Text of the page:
In his essay from 1960 entitled Why I Am Not a Conservative, Friedrich Hayek wrote
…by its very nature it [conservatism] cannot offer an alternative to the direction in which we are moving. It may succeed by its resistance to current tendencies in slowing down undesirable developments, but, since it does not indicate another direction, it cannot prevent their continuance. It has, for this reason, invariably been the fate of conservatism to be dragged along a path not of its own choosing. The tug of war between conservatives and progressives can only affect the speed, not the direction, of contemporary developments.
…conservatives have been guided by the belief that the truth must lie somewhere between the extremes with the result that they have shifted their position every time a more extreme movement appeared on either wing.
Michael Malice condensed Hayek’s insight into a pithy quote: the title of this post. The opponents to Progressivism at Conservative, Inc. have contented themselves to stand athwart history, yelling “Stop!”
The surprising thing is not that the Right has finally come to this realization but that Hayek was talking about it well over half a century ago, at about the same time Buckley was busy standing athwart history. Yet this is what has passed for opposition to the Left.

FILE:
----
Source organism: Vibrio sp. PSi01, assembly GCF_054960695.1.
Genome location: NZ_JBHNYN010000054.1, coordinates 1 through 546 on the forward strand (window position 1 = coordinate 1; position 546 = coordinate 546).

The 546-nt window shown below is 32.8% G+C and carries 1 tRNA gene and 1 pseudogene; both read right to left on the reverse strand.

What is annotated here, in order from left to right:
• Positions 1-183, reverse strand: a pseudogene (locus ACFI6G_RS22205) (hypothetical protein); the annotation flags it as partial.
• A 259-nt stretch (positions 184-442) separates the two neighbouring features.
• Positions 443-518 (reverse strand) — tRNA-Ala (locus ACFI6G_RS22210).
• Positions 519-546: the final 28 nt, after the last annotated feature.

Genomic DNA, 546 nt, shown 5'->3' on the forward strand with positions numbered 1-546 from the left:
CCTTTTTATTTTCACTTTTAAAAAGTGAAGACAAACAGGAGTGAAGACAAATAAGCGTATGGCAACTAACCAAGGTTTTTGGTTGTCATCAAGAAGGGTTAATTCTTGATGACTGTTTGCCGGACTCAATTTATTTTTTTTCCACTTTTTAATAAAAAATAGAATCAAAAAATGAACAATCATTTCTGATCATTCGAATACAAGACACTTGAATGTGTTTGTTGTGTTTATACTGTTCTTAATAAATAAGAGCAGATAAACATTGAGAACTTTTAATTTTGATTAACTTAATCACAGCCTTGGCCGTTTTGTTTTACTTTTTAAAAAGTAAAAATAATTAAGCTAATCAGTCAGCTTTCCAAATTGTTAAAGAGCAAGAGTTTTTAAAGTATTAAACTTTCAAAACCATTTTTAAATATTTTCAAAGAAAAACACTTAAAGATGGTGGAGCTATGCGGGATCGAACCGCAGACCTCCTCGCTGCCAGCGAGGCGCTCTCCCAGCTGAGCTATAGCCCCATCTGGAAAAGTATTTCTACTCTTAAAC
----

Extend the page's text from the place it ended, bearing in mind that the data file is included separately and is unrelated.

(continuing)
Throwing sand in the gears of Progressivism is, at best, a stopgap. It defines the opposition in strictly negative terms. It is far easier to rally citizens behind a positive approach to the future, which explains much of the success of the Left. Heraclitus observed that nothing endures but change. Pretending otherwise is loser-think. The trick is to change in the right direction: one that enhances liberty without damaging social trust and cohesion.
I leave you with Hayek’s closing thought:
The common resistance to the collectivist tide should not be allowed to obscure the fact that the belief in integral freedom is based on an essentially forward-looking attitude and not on any nostalgic longing for the past or a romantic admiration for what has been.
Addendum: A modern take on Hayek in a recent Claremont Review of Books article.